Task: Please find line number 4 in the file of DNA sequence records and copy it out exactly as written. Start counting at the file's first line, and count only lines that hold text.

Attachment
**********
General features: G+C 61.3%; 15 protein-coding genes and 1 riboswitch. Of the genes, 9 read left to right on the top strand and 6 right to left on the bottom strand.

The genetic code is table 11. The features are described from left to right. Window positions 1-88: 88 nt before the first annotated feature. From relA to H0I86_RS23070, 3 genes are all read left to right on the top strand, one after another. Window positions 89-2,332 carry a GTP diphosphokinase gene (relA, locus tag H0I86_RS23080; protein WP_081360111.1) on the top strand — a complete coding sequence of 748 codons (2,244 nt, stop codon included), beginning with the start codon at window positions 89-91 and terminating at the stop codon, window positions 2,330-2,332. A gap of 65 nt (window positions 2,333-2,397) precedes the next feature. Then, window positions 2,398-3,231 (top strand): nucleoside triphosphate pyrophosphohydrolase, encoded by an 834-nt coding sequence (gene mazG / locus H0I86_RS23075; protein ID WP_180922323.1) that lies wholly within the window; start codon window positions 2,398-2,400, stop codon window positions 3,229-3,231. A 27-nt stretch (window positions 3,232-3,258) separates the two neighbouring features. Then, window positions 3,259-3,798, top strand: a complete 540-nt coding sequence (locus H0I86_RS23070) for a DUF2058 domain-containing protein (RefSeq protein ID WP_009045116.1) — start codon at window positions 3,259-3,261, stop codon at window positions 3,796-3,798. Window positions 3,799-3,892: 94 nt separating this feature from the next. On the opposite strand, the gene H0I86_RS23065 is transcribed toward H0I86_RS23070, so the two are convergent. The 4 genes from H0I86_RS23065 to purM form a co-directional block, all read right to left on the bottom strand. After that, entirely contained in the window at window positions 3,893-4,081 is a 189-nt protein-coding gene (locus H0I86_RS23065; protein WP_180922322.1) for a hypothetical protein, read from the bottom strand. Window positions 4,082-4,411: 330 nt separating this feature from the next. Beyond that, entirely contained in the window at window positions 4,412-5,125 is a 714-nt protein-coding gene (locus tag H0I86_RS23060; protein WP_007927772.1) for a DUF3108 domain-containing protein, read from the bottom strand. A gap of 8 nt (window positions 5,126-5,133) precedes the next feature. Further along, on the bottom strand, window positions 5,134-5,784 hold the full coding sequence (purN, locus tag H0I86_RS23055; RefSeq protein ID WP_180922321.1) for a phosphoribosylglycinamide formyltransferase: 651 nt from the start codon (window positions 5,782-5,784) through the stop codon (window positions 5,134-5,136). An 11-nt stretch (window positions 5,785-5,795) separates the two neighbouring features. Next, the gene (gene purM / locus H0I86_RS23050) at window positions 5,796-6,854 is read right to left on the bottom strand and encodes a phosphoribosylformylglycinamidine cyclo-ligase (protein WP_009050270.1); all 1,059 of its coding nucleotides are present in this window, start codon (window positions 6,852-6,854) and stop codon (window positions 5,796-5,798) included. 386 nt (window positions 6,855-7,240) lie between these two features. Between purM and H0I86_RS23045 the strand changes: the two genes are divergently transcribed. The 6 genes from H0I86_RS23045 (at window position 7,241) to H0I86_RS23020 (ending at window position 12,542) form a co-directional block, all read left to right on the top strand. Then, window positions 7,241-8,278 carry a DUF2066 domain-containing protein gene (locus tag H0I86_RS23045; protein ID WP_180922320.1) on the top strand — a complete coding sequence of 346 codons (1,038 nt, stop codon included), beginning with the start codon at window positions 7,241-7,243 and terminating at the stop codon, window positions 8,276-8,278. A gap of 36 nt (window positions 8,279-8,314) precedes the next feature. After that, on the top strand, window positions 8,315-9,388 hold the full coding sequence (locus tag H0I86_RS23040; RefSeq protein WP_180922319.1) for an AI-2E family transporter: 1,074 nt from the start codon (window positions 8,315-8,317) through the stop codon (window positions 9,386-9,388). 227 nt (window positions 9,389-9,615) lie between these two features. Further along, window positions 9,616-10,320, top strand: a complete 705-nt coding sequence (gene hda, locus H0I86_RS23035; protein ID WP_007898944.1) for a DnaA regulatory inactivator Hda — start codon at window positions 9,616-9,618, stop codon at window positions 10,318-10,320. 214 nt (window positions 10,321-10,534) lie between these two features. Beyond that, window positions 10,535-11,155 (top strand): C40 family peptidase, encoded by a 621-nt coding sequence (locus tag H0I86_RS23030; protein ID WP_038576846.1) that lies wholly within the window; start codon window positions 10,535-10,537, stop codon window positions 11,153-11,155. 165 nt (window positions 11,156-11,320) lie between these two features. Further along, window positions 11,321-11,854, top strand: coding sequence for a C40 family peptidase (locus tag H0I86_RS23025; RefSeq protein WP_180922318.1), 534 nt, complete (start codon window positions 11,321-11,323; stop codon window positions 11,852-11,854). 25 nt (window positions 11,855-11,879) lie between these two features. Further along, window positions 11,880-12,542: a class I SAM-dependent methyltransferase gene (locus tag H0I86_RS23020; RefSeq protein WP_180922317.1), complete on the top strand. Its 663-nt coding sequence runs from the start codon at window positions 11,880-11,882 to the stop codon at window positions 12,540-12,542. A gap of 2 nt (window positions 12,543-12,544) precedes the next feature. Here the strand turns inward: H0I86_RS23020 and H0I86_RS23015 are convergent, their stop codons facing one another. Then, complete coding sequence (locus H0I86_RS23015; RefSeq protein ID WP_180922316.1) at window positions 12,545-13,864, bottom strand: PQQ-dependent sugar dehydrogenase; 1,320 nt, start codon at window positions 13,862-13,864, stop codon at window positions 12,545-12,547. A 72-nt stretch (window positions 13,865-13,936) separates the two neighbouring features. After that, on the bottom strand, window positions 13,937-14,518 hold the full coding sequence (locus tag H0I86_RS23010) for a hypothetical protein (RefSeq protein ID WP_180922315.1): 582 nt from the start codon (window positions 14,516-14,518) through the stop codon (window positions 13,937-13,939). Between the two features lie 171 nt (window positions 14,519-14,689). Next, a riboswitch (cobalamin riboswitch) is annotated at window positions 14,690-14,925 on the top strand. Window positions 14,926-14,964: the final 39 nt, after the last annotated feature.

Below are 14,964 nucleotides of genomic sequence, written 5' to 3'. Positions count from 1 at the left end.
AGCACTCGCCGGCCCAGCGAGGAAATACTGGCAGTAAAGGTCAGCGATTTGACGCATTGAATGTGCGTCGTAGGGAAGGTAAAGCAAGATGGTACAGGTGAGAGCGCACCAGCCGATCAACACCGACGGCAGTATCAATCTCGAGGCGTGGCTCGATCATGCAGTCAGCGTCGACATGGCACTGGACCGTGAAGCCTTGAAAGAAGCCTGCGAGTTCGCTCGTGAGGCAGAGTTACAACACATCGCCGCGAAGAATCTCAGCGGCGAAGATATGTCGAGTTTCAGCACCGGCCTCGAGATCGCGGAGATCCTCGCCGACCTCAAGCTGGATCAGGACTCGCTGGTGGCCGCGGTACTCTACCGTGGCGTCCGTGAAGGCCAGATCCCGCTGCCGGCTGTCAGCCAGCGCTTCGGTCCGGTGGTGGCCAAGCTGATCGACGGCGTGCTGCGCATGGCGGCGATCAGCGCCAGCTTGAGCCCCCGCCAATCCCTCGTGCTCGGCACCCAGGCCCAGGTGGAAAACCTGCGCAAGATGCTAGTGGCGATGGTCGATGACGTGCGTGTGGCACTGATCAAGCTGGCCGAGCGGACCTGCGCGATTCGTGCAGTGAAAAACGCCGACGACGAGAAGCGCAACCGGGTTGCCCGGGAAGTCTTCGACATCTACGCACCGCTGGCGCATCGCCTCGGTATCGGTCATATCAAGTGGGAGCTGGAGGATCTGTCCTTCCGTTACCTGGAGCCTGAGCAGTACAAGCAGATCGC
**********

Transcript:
AGCACTCGCCGGCCCAGCGAGGAAATACTGGCAGTAAAGGTCAGCGATTTGACGCATTGAATGTGCGTCGTAGGGAAGGTAAAGCAAGATGGTACAGGTGAGAGCGCACCAGCCGATCAACACCGACGGCAGTATCAATCTCGAGGCGTGGCTCGATCATGCAGTCAGCGTCGACATGGCACTGGACCGTGAAGCCTTGAAAGAAGCCTGCGAGTTCGCTCGTGAGGCAGAGTTACAACACATCGCCGCGAAGAATCTCAGCGGCGAAGATATGTCGAGTTTCAGCACCGGCCTCGAGATCGCGGAGATCCTCGCCGACCTCAAGCTGGATCAGGACTCGCTGGTGGCCGCGGTACTCTACCGTGGCGTCCGTGAAGGCCAGATCCCGCTGCCGGCTGTCAGCCAGCGCTTCGGTCCGGTGGTGGCCAAGCTGATCGACGGCGTGCTGCGCATGGCGGCGATCAGCGCCAGCTTGAGCCCCCGCCAATCCCTCGTGCTCGGCACCCAGGCCCAGGTGGAAAACCTGCGCAAGATGCTAGTGGCGATGGTCGATGACGTGCGTGTGGCACTGATCAAGCTGGCCGAGCGGACCTGCGCGATTCGTGCAGTGAAAAACGCCGACGACGAGAAGCGCAACCGGGTTGCCCGGGAAGTCTTCGACATCTACGCACCGCTGGCGCATCGCCTCGGTATCGGTCATATCAAGTGGGAGCTGGAGGATCTGTCCTTCCGTTACCTGGAGCCTGAGCAGTACAAGCAGATCGC